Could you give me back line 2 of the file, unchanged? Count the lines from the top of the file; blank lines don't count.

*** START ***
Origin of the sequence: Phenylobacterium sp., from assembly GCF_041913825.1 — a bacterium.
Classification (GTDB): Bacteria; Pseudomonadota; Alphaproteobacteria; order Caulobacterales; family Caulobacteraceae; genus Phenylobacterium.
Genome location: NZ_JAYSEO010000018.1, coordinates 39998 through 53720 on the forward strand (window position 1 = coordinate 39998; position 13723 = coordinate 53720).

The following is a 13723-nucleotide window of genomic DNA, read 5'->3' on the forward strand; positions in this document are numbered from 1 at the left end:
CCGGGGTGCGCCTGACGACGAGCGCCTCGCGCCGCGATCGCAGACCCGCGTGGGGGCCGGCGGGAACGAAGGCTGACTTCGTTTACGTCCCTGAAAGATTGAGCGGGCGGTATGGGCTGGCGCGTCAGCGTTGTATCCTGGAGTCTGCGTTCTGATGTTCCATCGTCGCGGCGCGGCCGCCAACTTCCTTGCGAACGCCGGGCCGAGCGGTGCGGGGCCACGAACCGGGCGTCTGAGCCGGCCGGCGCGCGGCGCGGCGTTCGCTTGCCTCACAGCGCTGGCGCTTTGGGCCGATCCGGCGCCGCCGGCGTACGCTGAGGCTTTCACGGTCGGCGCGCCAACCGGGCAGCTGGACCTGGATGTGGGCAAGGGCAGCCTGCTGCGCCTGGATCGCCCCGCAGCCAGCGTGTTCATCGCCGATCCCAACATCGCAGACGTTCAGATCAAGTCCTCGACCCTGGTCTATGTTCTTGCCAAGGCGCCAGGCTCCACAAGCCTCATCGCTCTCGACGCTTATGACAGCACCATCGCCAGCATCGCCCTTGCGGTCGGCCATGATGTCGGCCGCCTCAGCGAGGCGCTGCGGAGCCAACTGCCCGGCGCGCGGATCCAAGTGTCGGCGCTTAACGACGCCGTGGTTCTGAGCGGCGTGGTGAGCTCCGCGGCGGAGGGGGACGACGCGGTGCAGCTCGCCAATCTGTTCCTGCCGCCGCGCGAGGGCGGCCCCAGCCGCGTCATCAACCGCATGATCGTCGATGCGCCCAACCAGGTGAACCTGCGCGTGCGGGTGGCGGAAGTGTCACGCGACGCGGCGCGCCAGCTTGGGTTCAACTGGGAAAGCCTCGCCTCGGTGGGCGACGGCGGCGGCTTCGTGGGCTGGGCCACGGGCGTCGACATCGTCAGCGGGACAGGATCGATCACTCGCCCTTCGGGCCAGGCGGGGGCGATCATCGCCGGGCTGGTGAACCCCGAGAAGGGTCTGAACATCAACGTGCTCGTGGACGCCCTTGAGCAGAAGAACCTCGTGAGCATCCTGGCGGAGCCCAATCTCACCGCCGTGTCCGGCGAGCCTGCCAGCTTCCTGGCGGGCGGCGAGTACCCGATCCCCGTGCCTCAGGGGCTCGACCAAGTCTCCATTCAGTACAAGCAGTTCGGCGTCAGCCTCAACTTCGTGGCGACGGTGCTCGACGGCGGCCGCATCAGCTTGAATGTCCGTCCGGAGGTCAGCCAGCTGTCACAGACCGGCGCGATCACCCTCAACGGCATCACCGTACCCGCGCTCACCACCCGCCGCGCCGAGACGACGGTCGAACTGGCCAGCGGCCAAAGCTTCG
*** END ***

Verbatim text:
Classification (GTDB): Bacteria; Pseudomonadota; Alphaproteobacteria; order Caulobacterales; family Caulobacteraceae; genus Phenylobacterium.